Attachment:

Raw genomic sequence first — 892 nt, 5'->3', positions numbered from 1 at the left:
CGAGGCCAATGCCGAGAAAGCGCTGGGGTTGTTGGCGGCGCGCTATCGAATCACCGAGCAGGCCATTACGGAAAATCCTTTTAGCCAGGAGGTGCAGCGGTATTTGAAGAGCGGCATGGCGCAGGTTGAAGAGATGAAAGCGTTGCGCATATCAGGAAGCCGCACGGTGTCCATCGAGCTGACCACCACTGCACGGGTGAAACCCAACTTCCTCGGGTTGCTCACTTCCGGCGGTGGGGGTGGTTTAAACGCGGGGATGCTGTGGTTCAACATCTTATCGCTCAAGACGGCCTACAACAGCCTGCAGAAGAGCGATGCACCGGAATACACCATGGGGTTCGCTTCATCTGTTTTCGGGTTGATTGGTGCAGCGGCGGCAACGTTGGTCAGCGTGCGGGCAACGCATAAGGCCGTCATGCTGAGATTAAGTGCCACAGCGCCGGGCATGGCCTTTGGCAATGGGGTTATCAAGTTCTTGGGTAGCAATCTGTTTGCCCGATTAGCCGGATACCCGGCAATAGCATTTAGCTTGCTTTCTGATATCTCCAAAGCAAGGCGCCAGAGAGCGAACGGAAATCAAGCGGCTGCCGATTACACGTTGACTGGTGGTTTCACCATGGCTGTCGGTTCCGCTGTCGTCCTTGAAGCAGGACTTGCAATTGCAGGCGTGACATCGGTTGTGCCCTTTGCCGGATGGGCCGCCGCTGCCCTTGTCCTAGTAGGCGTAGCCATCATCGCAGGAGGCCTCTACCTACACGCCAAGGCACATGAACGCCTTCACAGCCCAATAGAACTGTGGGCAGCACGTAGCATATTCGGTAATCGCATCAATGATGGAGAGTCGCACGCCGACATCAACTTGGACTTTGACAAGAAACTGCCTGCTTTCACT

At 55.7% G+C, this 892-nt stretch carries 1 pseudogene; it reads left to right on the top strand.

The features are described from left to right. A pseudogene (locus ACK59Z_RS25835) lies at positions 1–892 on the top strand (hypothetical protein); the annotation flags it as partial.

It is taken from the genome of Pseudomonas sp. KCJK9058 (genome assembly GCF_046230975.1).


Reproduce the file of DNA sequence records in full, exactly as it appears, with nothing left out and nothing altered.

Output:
Raw genomic sequence first — 892 nt, 5'->3', positions numbered from 1 at the left:
CGAGGCCAATGCCGAGAAAGCGCTGGGGTTGTTGGCGGCGCGCTATCGAATCACCGAGCAGGCCATTACGGAAAATCCTTTTAGCCAGGAGGTGCAGCGGTATTTGAAGAGCGGCATGGCGCAGGTTGAAGAGATGAAAGCGTTGCGCATATCAGGAAGCCGCACGGTGTCCATCGAGCTGACCACCACTGCACGGGTGAAACCCAACTTCCTCGGGTTGCTCACTTCCGGCGGTGGGGGTGGTTTAAACGCGGGGATGCTGTGGTTCAACATCTTATCGCTCAAGACGGCCTACAACAGCCTGCAGAAGAGCGATGCACCGGAATACACCATGGGGTTCGCTTCATCTGTTTTCGGGTTGATTGGTGCAGCGGCGGCAACGTTGGTCAGCGTGCGGGCAACGCATAAGGCCGTCATGCTGAGATTAAGTGCCACAGCGCCGGGCATGGCCTTTGGCAATGGGGTTATCAAGTTCTTGGGTAGCAATCTGTTTGCCCGATTAGCCGGATACCCGGCAATAGCATTTAGCTTGCTTTCTGATATCTCCAAAGCAAGGCGCCAGAGAGCGAACGGAAATCAAGCGGCTGCCGATTACACGTTGACTGGTGGTTTCACCATGGCTGTCGGTTCCGCTGTCGTCCTTGAAGCAGGACTTGCAATTGCAGGCGTGACATCGGTTGTGCCCTTTGCCGGATGGGCCGCCGCTGCCCTTGTCCTAGTAGGCGTAGCCATCATCGCAGGAGGCCTCTACCTACACGCCAAGGCACATGAACGCCTTCACAGCCCAATAGAACTGTGGGCAGCACGTAGCATATTCGGTAATCGCATCAATGATGGAGAGTCGCACGCCGACATCAACTTGGACTTTGACAAGAAACTGCCTGCTTTCACT

At 55.7% G+C, this 892-nt stretch carries 1 pseudogene; it reads left to right on the top strand.

The features are described from left to right. A pseudogene (locus ACK59Z_RS25835) lies at positions 1–892 on the top strand (hypothetical protein); the annotation flags it as partial.

It is taken from the genome of Pseudomonas sp. KCJK9058 (genome assembly GCF_046230975.1).